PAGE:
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Ohio has a lovely new ANTHEM in praise of nuclear power

Ohio bill would create nonprofit to promote advanced nuclear research   Energy News Network, WRITTEN BY, Kathiann M. Kowalski 8Mar19,

Sponsors tout economic development potential, but critics question the benefits and risks to taxpayers.

A group of Ohio lawmakers wants to help make the state a leader in advanced nuclear technology, but some critics are questioning the benefits and potential risks to taxpayers under a new bill to promote research and development.

Ohio House Rep. Dick Stein, R-Norwalk, introduced the Advanced Nuclear Technology Helping Energize Mankind (ANTHEM) Act last week. The bill would set up a nonprofit Ohio nuclear development authority to promote advanced nuclear reactor technology, nuclear waste reduction, isotope extraction and related activities. It has 17 co-sponsors, all Republicans.

“The intent is to move the ball forward and make Ohio a leader in advanced reactor technology,” Stein said.

Nuclear watchdogs, though, said the bill would mostly benefit investors while shifting risk to the state. And it promotes pie-in-the-sky goals that distract and divert attention from more promising climate solutions, they said.

“HB 104 comingles military and civilian nuclear research and technology, would reprocess high-level radioactive waste in Ohio, and would allow for the commercial disposal of radioactive waste in our state, all in one poorly written package,” said Patricia Marida, chair of the Ohio Sierra Club Nuclear Free Committee.

……….The new entity created under the legislation would “have control in setting rules and writing standards” for activities related to advanced nuclear research, Stein said. The extent and terms would depend on how much authority the federal government was willing to delegate to the state.

Beyond that, a for-profit “consortium” company would be set up under the bill to carry out or fund research and development activities. The company’s initial offering would be 20 million shares of common stock at $50 per share.

………the bill would let the authority spend public money for its “essential governmental function and matters of public necessity.” And it could also acquire private property and use eminent domain. If contamination occurred on property owned by the state, it might be responsible for clean-up costs if other parties failed to pay or went bankrupt.

Beyond that, the bill would allow tax credits ranging up to 35 percent for investors in the company.

Turning a profit?

“If I was going to make investments anyway, I would look at it as being able to defer some of my tax costs,” said John Paul Morrow, a senior policy consultant for eGeneration Foundation, which would have a role in implementing the legislation. Ohio Secretary of State records show it’s a registered trade name for the Energy From Thorium Foundation. The nonprofit promotes scientific research into thorium for nuclear energy and is based in Cleveland.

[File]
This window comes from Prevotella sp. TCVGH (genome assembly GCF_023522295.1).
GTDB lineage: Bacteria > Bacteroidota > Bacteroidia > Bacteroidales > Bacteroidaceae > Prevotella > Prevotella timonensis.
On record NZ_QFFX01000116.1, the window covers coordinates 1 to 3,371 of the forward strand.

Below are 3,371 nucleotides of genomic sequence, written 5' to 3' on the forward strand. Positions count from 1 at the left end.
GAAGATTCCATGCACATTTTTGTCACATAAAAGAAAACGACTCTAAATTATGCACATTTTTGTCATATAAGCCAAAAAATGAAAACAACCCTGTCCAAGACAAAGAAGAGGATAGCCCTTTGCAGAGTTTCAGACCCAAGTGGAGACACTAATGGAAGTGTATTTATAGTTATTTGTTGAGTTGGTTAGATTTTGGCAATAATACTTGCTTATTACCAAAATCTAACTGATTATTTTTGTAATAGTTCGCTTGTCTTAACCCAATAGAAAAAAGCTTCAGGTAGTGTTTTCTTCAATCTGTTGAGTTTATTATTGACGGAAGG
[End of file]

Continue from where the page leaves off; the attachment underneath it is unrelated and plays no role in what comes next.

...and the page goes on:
The eGeneration Foundation’s website focuses more on the development of medical isotopes than on energy in its description of a proposed for-profit corporation and economic development authority similar to those outlined in HB 104. …….

The website for eGeneration describes a molten salt reactor, similar to a project operated at Oak Ridge National Laboratory back in the 1960s…….

“The idea that advanced reactors are going to save the day by helping to eliminate fossil fuels by 2050 is not realistic,” said Edwin Lyman, acting director of the Union of Concerned Scientists’ Nuclear Safety Project.

Most sources agree that commercial power plants with the new designs likely won’t be ready until the 2030s. And significant deployment likely won’t happen until at least the 2040s.

Bill sponsor Stein acknowledged it will be a while before advanced nuclear reactors are ready for the commercial energy market. He referred to the medical isotope angle as a way to provide revenue along the way.

Critics wonder why private or public investors would invest in speculative nuclear technology, as opposed to renewable energy, battery storage, electric vehicles or other technology that could produce profits in a shorter time frame.

“The commercial feasibility of any of this stuff is so far off in the future, it doesn’t represent a good use of our [research and development] resources,” said Tim Judson at the Nuclear Information & Resource Service.

He also worries about the bill’s provisions promoting recycling of high-level nuclear waste. Stein suggested that energy from spent fuel rods and retired nuclear plants “would power the United States for 700 to 900 years.”

“You’re uncorking the genie bottle on nuclear waste by reprocessing the irradiated fuel,” Judson said. “It’s just a really, really dirty process.”


March 9, 2019 - Posted by | spinbuster, USA

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